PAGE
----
Pneumothorax Emerging As A New Complication Of COVID-19, Fin
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As many as 1 in 100 hospitalized COVID-19 patients may experience a pneumothorax, or punctured lung, according to a multicenter observational case series published in the European Respiratory Journal.

Pneumothorax and pneumomediastinum have both been noted to complicate cases of COVID-19 requiring hospital admission. Authors report the largest case series yet described of patients with both these pathologies that includes non-ventilated patients.

Cases were collected retrospectively from UK hospitals with inclusion criteria limited to a diagnosis of COVID-19 and the presence of either pneumothorax or pneumomediastinum. Details obtained from the medical record included demographics, radiology, laboratory investigations, clinical management and survival.

-- Seventy-one patients from 16 centres were included in the study, of whom 60 patients had pneumothoraces (six also with pneumomediastinum), whilst 11 patients had pneumomediastinum alone.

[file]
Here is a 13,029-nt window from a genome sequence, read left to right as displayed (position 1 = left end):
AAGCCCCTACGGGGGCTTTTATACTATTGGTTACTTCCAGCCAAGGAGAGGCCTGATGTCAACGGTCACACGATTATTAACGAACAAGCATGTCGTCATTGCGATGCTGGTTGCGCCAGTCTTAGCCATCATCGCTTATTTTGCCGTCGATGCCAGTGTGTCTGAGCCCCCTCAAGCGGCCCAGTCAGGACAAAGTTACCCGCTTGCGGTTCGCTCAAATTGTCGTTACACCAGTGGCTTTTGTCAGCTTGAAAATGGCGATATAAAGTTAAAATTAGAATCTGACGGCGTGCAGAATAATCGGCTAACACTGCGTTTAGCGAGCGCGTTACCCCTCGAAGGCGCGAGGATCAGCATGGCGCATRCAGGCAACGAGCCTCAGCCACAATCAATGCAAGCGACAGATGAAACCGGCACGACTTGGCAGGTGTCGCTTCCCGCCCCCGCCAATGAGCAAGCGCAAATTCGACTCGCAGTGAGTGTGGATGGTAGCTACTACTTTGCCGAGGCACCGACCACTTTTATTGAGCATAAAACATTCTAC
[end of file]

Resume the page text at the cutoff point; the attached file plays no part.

-- Two of these patients had two distinct episodes of pneumothorax, occurring bilaterally in sequential fashion, bringing the total number of pneumothoraces included to 62.
-- Clinical scenarios included patients who had presented to hospital with pneumothorax, patients who had developed pneumothorax or pneumomediastinum during their inpatient admission with COVID-19 and patients who developed their complication whilst intubated and ventilated, either with or without concurrent extracorporeal membrane oxygenation.
-- Survival at 28 days was not significantly different following pneumothorax or isolated pneumomediastinum.
-- The incidence of pneumothorax was higher in males. The 28-day survival was not different between the sexes.
-- Patients above the age of 70 had a significantly lower 28-day survival than younger individuals.

Conclusively, These cases suggest that pneumothorax is a complication of COVID-19. Pneumothorax does not seem to be an independent marker of poor prognosis and we encourage active treatment to be continued where clinically possible.

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